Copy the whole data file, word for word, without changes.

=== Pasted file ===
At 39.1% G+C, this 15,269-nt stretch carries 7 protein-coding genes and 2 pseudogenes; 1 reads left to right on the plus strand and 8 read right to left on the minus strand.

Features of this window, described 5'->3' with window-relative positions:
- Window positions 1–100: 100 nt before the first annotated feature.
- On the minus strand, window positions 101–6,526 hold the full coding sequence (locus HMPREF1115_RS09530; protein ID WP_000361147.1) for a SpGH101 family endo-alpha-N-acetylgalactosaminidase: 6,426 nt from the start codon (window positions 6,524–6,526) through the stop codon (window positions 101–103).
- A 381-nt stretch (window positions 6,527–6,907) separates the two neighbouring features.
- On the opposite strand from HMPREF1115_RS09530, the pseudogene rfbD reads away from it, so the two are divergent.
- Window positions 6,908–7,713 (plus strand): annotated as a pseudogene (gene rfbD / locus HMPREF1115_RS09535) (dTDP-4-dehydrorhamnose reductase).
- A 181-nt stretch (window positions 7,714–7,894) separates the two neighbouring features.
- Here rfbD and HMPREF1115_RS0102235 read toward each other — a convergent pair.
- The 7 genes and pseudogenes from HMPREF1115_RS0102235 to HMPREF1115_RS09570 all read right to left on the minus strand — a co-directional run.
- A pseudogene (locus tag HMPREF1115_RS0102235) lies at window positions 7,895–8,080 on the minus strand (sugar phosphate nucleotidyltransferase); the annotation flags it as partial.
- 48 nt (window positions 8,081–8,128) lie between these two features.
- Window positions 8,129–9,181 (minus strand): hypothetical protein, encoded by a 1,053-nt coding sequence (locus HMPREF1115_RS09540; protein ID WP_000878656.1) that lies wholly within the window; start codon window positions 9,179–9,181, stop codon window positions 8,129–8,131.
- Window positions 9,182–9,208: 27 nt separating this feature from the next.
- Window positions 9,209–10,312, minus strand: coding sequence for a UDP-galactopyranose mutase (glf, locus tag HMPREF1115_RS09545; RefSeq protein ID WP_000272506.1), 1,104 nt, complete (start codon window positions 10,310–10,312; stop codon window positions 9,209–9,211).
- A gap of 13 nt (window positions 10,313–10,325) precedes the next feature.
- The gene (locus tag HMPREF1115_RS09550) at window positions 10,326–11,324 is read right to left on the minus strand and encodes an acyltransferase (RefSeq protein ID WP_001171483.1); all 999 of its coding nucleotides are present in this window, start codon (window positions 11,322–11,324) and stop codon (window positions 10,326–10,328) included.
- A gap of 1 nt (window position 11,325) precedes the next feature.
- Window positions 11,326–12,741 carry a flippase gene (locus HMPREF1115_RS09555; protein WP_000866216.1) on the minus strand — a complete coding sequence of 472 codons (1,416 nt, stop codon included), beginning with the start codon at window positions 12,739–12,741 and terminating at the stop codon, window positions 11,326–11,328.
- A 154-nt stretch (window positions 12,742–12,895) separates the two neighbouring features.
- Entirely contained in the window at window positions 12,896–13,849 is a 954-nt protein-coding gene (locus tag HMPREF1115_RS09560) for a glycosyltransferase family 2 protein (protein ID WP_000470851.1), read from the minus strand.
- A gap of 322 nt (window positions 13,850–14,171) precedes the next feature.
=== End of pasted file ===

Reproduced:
At 39.1% G+C, this 15,269-nt stretch carries 7 protein-coding genes and 2 pseudogenes; 1 reads left to right on the plus strand and 8 read right to left on the minus strand.

Features of this window, described 5'->3' with window-relative positions:
- Window positions 1–100: 100 nt before the first annotated feature.
- On the minus strand, window positions 101–6,526 hold the full coding sequence (locus HMPREF1115_RS09530; protein ID WP_000361147.1) for a SpGH101 family endo-alpha-N-acetylgalactosaminidase: 6,426 nt from the start codon (window positions 6,524–6,526) through the stop codon (window positions 101–103).
- A 381-nt stretch (window positions 6,527–6,907) separates the two neighbouring features.
- On the opposite strand from HMPREF1115_RS09530, the pseudogene rfbD reads away from it, so the two are divergent.
- Window positions 6,908–7,713 (plus strand): annotated as a pseudogene (gene rfbD / locus HMPREF1115_RS09535) (dTDP-4-dehydrorhamnose reductase).
- A 181-nt stretch (window positions 7,714–7,894) separates the two neighbouring features.
- Here rfbD and HMPREF1115_RS0102235 read toward each other — a convergent pair.
- The 7 genes and pseudogenes from HMPREF1115_RS0102235 to HMPREF1115_RS09570 all read right to left on the minus strand — a co-directional run.
- A pseudogene (locus tag HMPREF1115_RS0102235) lies at window positions 7,895–8,080 on the minus strand (sugar phosphate nucleotidyltransferase); the annotation flags it as partial.
- 48 nt (window positions 8,081–8,128) lie between these two features.
- Window positions 8,129–9,181 (minus strand): hypothetical protein, encoded by a 1,053-nt coding sequence (locus HMPREF1115_RS09540; protein ID WP_000878656.1) that lies wholly within the window; start codon window positions 9,179–9,181, stop codon window positions 8,129–8,131.
- Window positions 9,182–9,208: 27 nt separating this feature from the next.
- Window positions 9,209–10,312, minus strand: coding sequence for a UDP-galactopyranose mutase (glf, locus tag HMPREF1115_RS09545; RefSeq protein ID WP_000272506.1), 1,104 nt, complete (start codon window positions 10,310–10,312; stop codon window positions 9,209–9,211).
- A gap of 13 nt (window positions 10,313–10,325) precedes the next feature.
- The gene (locus tag HMPREF1115_RS09550) at window positions 10,326–11,324 is read right to left on the minus strand and encodes an acyltransferase (RefSeq protein ID WP_001171483.1); all 999 of its coding nucleotides are present in this window, start codon (window positions 11,322–11,324) and stop codon (window positions 10,326–10,328) included.
- A gap of 1 nt (window position 11,325) precedes the next feature.
- Window positions 11,326–12,741 carry a flippase gene (locus HMPREF1115_RS09555; protein WP_000866216.1) on the minus strand — a complete coding sequence of 472 codons (1,416 nt, stop codon included), beginning with the start codon at window positions 12,739–12,741 and terminating at the stop codon, window positions 11,326–11,328.
- A 154-nt stretch (window positions 12,742–12,895) separates the two neighbouring features.
- Entirely contained in the window at window positions 12,896–13,849 is a 954-nt protein-coding gene (locus tag HMPREF1115_RS09560) for a glycosyltransferase family 2 protein (protein ID WP_000470851.1), read from the minus strand.
- A gap of 322 nt (window positions 13,850–14,171) precedes the next feature.